Poet Mark Strand Touches On Loss, Also Humor

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Author Mark Strand. (Photo: Timothy Greenfield-Sanders)
Author Mark Strand. (Photo: Timothy Greenfield-Sanders)

By: Alex Ashlock

A long time ago, in another lifetime, at another radio station, I had to fill in as the host of our daily talk show, when the regular host called in sick.

Best thing that ever happened to me.

The guest was the Pulitzer Prize-winning poet, Mark Strand. I knew his name but not his poetry, but by chance I had just read a magazine piece he had written about the classic American painter, Edward Hopper.

Now, I've been reading Mark Strand's latest book of poems. It's called "Almost Invisible," and when read in the context of Strand's appreciation of Hopper, the poems have deeper resonance.

In a short book about Hopper, Strand described the people in Hopper's paintings like "Nighthawks" as "characters whose parts have deserted them and now, trapped in the space of their waiting, must keep themselves company with no clear place to go, no future."

You might say the same thing about the characters in the poetry Mark Strand is writing today. Here he reads a poem called "In The Afterlife."

At 77, this seems like the poet in winter. As Strand told Here & Now's Robin Young:

"This is the story of my career. A young poet who was thrilled with what he wrote and the sparks came thick and fast. Later on they don't come with the same force... I'm not painting a tragic picture here, it's just the way things are... I mean as you get older, you tend to spend more time looking back and less time looking ahead, because there's not much time ahead of you."

Still, I shouldn't make it sound like these new poems are all doom and gloom. There's also lot of humor. For example, in "Almost Invisible."

Mark Strand is now writing a memoir about his parents. It sounds like a fascinating story, as Strand told it to us:

"Everything I grew up knowing about my father was false. He spent most of his life concealing the fact that he spent time in San Quentin Penitentiary for grand theft before he met my mother. My mother never knew. I grew up hearing amazing stories of his exploits, wonderfully outrageous inventions. He said his mother died giving birth to him, which she didn't. I think my father's ability to fantasize and create a fiction of his life may have been the seeds of what I became."

Book Excerpt: 'Almost Invisible'

By: Mark Strand

A Banker in the Brothel of Blind Women

A banker strutted into the brothel of blind women. “I am a shepherd,” he announced, “and blow my shepherd’s pipe as often as I can, but I have lost my flock and feel that I am at a critical point in my life.” “I can tell by the way you walk,” said one of the women, “that you are a banker only pretending to be a shepherd and that you want us to pity you, which we do because you have stooped so low as to try to make fools of us.” “My dear,” said the banker to the same woman, “I can tell that you are a rich widow looking for a little excitement and are not blind at all.” “This observation suggests,” said the woman, “that you may be a shepherd after all, for what kind of rich widow would find excitement being a whore only to end up with a banker?” “Exactly,” said the banker.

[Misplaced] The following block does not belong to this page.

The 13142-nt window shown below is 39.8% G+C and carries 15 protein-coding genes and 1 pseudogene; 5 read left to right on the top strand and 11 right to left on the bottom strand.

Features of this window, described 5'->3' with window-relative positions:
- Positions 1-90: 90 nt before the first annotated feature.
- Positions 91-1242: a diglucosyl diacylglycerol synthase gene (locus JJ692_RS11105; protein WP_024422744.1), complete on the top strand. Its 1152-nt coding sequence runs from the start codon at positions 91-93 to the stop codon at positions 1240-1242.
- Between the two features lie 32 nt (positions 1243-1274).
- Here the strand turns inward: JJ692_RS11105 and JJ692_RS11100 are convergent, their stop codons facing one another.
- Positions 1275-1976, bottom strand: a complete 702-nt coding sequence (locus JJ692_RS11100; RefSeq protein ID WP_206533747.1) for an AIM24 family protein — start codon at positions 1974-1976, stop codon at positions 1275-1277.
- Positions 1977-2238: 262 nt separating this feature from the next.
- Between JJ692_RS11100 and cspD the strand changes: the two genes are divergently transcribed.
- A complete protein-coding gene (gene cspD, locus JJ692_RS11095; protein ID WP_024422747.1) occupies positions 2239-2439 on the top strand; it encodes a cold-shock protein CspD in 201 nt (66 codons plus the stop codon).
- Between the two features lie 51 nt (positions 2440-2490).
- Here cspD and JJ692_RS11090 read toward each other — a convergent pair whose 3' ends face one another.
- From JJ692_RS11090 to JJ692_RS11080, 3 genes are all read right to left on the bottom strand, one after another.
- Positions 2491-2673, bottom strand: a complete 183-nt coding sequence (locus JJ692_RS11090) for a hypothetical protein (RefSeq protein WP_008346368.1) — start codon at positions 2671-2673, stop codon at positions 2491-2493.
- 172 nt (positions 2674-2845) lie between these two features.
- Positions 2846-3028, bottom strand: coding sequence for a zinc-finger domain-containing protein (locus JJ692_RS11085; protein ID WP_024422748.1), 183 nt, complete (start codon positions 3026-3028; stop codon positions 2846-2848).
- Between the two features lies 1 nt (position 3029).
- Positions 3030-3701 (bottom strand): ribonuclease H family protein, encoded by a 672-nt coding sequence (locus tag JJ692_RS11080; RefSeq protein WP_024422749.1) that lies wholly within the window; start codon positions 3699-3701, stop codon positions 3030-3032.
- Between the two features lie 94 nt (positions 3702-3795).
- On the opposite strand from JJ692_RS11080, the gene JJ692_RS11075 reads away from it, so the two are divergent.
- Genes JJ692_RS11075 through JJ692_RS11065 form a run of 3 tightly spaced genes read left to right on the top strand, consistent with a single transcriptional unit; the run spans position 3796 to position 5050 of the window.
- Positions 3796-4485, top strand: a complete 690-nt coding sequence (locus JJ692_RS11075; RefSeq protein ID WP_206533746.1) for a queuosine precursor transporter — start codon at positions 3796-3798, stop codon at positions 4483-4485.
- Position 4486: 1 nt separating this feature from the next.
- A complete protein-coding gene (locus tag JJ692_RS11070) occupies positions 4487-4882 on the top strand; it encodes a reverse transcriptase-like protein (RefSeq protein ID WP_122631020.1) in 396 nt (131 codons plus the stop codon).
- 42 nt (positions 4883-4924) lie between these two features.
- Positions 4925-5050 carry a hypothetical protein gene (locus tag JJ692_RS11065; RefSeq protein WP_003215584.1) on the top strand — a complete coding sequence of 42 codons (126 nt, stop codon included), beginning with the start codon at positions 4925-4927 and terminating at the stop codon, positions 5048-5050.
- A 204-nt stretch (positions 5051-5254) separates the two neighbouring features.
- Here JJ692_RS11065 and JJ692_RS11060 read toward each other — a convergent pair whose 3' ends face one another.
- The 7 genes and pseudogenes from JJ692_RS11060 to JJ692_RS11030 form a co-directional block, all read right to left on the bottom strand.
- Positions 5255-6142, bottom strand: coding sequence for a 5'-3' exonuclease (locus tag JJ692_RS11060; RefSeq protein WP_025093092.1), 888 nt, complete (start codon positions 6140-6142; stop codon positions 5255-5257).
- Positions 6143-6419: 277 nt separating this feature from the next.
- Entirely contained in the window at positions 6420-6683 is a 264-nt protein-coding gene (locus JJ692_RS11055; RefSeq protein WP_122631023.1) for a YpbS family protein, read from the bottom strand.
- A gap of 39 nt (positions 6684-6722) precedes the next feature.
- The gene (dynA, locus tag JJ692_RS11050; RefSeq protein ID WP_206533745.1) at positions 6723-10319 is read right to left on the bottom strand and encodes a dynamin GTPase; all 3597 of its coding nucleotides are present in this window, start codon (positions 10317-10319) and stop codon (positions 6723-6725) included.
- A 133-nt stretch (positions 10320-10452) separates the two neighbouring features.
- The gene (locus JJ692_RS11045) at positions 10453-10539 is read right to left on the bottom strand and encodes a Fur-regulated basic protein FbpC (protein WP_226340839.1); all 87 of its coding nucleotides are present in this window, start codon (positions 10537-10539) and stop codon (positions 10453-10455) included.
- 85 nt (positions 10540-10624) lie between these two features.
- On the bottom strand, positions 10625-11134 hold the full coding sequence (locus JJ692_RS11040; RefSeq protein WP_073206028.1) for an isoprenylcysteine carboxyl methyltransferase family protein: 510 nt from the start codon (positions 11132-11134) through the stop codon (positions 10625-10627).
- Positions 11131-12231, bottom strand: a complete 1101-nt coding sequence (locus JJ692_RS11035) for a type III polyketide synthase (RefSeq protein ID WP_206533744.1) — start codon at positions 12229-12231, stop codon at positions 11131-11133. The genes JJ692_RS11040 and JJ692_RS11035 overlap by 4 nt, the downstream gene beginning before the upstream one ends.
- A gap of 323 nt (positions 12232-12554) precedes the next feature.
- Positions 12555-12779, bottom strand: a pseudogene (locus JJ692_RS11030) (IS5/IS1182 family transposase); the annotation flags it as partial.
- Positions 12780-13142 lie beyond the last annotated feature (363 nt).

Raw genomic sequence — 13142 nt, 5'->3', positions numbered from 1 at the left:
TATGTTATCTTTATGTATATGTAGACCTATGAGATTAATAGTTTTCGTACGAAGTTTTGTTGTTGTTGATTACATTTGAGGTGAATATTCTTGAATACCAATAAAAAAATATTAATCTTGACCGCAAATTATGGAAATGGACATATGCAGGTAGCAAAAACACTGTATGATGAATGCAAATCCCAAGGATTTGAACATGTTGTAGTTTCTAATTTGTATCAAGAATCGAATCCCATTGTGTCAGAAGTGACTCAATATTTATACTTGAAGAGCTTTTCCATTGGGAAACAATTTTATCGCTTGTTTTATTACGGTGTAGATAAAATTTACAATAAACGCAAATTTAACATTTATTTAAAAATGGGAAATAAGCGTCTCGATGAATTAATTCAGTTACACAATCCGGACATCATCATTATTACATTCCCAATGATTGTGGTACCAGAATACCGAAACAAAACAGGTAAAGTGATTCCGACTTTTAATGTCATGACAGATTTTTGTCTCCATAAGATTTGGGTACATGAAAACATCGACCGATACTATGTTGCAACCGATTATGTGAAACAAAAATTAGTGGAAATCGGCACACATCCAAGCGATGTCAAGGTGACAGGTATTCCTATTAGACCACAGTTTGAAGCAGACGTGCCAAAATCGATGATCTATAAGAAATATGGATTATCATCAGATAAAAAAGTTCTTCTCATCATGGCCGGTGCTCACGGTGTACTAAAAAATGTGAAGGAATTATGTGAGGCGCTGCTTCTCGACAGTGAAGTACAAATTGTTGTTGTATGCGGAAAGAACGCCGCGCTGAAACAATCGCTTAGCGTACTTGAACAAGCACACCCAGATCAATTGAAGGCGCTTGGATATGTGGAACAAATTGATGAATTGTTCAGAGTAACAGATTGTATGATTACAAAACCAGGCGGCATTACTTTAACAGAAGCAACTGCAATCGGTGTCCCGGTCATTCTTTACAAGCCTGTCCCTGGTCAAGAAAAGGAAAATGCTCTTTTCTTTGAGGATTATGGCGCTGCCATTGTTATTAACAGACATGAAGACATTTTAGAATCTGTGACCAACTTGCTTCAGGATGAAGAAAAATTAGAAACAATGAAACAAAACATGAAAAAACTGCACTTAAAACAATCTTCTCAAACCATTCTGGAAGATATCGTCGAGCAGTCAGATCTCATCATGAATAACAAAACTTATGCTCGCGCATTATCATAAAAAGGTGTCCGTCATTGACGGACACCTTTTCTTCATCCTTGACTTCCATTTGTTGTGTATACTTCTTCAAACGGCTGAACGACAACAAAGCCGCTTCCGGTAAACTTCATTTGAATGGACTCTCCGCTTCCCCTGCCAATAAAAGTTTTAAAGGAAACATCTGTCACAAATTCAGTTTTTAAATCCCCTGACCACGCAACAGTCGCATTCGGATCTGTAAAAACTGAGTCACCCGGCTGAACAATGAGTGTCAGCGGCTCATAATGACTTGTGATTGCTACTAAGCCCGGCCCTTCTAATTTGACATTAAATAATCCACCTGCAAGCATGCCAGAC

The Everyday Enchantment of Music

A rough sound was polished until it became a smoother sound, which was polished until it became music. Then the music was polished until it became the memory of a night in Venice when tears of the sea fell from the Bridge of Sighs, which in turn was polished until it ceased to be and in its place stood the empty home of a heart in trouble. Then suddenly there was sun and the music came back and traffic was moving and off in the distance, at the edge of the city, a long line of clouds appeared, and there was thunder, which, however menacing, would become music, and the memory of what happened after Venice would begin, and what happened after the home of the troubled heart broke in two would also begin.

Poem of the Spanish Poet

In a hotel room somewhere in Iowa an American poet, tired of his poems, tired of being an American poet, leans back in his chair and imagines he is a Spanish poet, an old Spanish poet, nearing the end of his life, who walks to the Guadalquivir and watches the ships, gray and ghostly in the twilight, slip downstream. The little waves, approaching the grassy bank where he sits, whisper something he can’t quite hear as they curl and fall. Now what does the Spanish poet do? He reaches into his pocket, pulls out a notebook, and writes:

Black fly, black fly
Why have you come

Is it my shirt
My new white shirt

With buttons of bone
Is it my suit

My dark-blue suit
Is it because

I lie here alone
Under a willow

Cold as stone
Black fly, black fly

How good you are
To come to me now

How good you are
To visit me here

Black fly, black fly
To wish me goodbye

Excerpted from ALMOST INVISIBLE by Mark Strand. Copyright © 2012 by Mark Strand. Excerpted by permission of Knopf, a division of Random House, Inc. All rights reserved. No part of this excerpt may be reproduced or reprinted without permission in writing from the publisher.

This segment aired on March 13, 2012.


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